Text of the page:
House GOP Out To Reshape Senate's Payroll Tax Cut
Congress is edging closer to yet another down-to-the wire showdown as House Republicans shun a bipartisan payroll tax cut bill approved by the Senate and prepare to write a package to please rank-and-file GOP lawmakers clamoring for a more conservative version.
The House was returning to work Monday, two days after the Senate easily approved a compromise solidly supported by both parties and left town for a month. The House scheduled a vote late Monday, with leaders saying they would either formally request talks with the Senate on a new bill or make changes in the Senate measure that were uncertain late Sunday.
Without congressional action, the payroll tax would rise 2 percentage points on Jan. 1 - a boost that Democrats eagerly said would be the GOP's fault. The brinksmanship is a familiar pattern this year between the two parties, who have narrowly averted a federal default and several government shutdowns in past fights.
Extending the payroll tax cut and jobless benefits have been a keystone of President Barack Obama's and congressional Democrats' effort to spur a revival of the flaccid economy. Congressional Republican leaders also say they support the idea, but some of their rank-and-file remain unconvinced, saying the unemployment coverage is too generous and that cutting the payroll tax does not create jobs.
The Senate bill would cut the payroll tax, extend jobless benefits and avoid cuts in Medicare payments to doctors through February. Both sides say they want to renew all three for a full year, but bargainers have so far failed to agree on how to pay for a package that size, which could cost roughly $200 billion.
"If House Republicans refuse to pass this bipartisan bill to extend the payroll tax cut, there will be a significant tax increase on 160 million hardworking Americans in 13 days that would damage the economy and job growth," Dan Pfeiffer, the White House communications director, said Sunday.
"It is a make-or-break moment for John Boehner's speakership," said Sen. Charles Schumer of New York, the Senate's No. 3 Democratic leader. "You cannot let a small group at the extreme resort to brinksmanship every time there is a major national issue and try to dictate every move this nation makes."
After Senate Majority Leader Harry Reid, D-Nev., and Minority Leader Mitch McConnell, R-Ky., struck a deal on their two-month bill Friday night, McConnell expressed optimism that Congress would approve it and lawmakers would revisit the battle in February.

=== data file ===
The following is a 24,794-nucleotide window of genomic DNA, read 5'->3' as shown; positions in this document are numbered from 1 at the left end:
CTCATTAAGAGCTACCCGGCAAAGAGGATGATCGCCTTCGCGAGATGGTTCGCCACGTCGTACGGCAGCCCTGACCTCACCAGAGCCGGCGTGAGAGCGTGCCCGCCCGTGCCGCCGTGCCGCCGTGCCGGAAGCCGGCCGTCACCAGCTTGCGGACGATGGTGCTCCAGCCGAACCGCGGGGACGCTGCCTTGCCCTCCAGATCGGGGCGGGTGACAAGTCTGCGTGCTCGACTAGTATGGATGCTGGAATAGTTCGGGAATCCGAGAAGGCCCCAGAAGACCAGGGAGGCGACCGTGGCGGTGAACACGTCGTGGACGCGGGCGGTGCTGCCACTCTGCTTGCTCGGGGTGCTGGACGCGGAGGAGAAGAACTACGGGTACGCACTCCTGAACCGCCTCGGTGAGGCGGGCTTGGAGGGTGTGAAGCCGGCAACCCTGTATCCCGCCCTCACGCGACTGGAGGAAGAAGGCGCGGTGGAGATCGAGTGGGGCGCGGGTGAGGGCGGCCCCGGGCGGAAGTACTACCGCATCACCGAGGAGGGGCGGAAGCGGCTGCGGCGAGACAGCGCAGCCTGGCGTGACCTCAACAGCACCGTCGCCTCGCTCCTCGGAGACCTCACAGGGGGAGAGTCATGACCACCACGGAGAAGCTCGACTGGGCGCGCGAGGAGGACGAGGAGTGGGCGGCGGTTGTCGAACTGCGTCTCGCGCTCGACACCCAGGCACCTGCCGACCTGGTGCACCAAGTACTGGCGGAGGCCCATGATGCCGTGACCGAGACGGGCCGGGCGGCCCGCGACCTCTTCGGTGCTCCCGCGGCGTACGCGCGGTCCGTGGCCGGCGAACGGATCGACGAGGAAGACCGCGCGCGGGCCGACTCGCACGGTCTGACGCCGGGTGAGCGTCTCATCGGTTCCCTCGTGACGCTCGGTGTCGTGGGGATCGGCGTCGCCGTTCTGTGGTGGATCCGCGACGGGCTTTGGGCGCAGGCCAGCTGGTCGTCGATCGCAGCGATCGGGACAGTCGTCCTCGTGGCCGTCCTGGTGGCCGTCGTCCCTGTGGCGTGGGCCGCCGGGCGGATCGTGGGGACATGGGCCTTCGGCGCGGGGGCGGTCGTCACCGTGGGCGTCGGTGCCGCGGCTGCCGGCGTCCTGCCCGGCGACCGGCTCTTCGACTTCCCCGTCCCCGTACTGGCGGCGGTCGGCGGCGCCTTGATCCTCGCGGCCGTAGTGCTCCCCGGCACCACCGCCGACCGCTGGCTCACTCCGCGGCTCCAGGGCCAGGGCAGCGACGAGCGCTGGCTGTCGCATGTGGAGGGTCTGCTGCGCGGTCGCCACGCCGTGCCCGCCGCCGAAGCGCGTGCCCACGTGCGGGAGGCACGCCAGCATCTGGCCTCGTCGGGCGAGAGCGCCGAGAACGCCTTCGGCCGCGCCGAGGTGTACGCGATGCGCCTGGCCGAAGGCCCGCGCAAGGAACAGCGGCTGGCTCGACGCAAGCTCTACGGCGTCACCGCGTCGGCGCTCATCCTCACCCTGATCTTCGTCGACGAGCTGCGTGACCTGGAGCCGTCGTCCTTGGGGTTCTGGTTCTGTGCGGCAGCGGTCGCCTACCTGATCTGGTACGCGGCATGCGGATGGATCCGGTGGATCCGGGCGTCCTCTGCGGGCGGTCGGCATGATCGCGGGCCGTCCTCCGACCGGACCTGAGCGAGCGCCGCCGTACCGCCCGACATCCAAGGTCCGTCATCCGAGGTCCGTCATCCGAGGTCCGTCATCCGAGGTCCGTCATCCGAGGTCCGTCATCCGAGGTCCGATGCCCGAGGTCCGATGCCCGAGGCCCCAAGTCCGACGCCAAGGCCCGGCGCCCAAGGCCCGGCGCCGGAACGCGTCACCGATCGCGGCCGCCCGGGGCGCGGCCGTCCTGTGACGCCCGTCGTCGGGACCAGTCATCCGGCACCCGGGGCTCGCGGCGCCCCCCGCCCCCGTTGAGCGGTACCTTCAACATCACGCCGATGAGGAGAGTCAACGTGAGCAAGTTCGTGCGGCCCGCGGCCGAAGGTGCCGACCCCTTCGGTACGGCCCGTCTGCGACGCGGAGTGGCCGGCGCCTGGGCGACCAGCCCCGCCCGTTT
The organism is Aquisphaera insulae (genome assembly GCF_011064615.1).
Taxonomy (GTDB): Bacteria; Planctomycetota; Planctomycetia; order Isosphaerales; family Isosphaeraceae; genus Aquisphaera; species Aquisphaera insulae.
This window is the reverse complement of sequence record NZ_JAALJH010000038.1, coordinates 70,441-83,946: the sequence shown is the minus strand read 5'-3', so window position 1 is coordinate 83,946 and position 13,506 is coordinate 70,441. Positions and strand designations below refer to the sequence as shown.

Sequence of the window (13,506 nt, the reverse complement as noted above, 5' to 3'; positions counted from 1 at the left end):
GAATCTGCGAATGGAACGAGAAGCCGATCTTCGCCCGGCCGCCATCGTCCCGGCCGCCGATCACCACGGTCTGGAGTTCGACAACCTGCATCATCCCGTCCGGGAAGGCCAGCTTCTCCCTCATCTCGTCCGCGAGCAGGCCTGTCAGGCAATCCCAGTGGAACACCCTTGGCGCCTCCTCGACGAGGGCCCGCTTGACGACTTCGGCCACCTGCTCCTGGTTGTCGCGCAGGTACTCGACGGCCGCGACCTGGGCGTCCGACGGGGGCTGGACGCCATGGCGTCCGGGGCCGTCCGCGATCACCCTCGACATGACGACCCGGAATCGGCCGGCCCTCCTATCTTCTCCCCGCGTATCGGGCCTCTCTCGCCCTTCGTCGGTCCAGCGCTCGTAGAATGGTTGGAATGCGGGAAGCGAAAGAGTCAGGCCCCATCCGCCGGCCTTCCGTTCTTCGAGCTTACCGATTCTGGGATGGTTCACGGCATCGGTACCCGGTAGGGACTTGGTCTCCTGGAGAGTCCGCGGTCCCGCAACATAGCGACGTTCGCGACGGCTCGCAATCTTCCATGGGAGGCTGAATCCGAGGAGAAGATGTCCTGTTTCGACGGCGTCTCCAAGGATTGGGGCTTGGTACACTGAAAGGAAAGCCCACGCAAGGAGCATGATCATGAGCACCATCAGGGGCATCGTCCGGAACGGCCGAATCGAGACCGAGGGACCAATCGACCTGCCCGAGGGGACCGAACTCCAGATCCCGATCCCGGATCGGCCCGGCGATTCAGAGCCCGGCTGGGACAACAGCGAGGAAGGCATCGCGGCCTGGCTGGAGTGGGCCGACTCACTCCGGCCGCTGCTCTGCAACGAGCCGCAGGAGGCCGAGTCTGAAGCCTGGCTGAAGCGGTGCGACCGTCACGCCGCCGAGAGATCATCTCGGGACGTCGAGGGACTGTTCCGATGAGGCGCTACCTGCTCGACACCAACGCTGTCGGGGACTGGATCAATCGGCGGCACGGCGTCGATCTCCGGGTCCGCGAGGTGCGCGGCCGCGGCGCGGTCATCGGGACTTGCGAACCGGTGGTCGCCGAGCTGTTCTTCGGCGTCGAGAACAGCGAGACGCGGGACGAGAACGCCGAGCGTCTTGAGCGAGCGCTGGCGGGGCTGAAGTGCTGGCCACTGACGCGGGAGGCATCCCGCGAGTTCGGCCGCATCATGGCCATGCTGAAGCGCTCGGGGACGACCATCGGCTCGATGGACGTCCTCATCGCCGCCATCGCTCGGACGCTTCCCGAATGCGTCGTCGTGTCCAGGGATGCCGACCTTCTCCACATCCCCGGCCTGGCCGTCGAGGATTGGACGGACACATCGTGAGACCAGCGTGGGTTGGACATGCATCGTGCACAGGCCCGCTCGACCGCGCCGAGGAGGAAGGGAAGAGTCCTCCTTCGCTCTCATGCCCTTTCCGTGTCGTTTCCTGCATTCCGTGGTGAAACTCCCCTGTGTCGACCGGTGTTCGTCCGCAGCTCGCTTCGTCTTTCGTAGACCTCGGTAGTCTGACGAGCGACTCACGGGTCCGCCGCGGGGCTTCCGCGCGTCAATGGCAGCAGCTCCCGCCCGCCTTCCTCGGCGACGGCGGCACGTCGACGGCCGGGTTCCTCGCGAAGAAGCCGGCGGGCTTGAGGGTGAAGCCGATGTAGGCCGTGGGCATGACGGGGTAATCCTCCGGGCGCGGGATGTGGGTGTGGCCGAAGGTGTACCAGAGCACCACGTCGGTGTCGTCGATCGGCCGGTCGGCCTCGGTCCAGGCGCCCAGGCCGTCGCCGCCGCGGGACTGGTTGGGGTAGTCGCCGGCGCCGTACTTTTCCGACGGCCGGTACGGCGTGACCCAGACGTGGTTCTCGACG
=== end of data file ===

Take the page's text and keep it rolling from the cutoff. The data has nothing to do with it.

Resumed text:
But Boehner, R-Ohio, said Sunday he opposed the Senate bill and wanted a yearlong version and other changes, a stance echoed by House Majority Leader Eric Cantor, R-Va.
They expressed their views a day after House GOP lawmakers on a conference call voiced vehement opposition to the Senate bill, saying it lacked serious spending cuts. They also said they were tired of their leaders striking compromises and not battling harder for their positions, according to several participants.
"We can find common ground," Boehner said on "Meet the Press" on NBC. Of the Senate bill, he said, "It's just the usual, let's just punt, kick the can down the road" approach.
Boehner did not specify the changes he would like in the bill, but touted "reasonable reductions in spending" and language blocking some Obama administration anti-pollution rules in a yearlong payroll tax bill the House approved last week. That bill covered its costs - more than $180 billion - by carving savings from federal workers, higher-income Medicare recipients, fees paid to insure mortgages and elsewhere.
Reid and Schumer said Sunday that Boehner had asked McConnell and Reid to negotiate a compromise, seemingly suggesting that Boehner had walked away from a deal. Republicans said that is untrue and said the House GOP played no role in last week's bargaining between the Senate leaders.
McConnell offered support for Boehner Sunday. His spokesman, Donald Stewart, said the best way to "provide certainty for job creators, employees and the long-term unemployed is through regular order" - a term used to describe the normal process of negotiations between the House and Senate.
The Senate bill also includes a provision dear to Republicans that would force Obama to approve a proposed Canada-to-Texas oil pipeline within 60 days unless he declares the project would damage the national interest.
Obama had previously said he would make no decision on the Keystone XL pipeline until 2013, allowing him to wait until after next November's elections to choose between two Democratic constituencies: unions favoring the project's thousands of jobs and environmentalists opposed to its potential pollution and massive energy use. Obama initially threatened to kill the payroll tax bill if it included the pipeline language but eventually retreated.
One potential hindrance to quick approval of a new payroll tax bill is the Senate's adjournment. It would take approval from all 100 senators to let the Senate hold any votes before the chamber's late January return.
This article was originally published on December 18, 2011.
This program aired on December 18, 2011. The audio for this program is not available.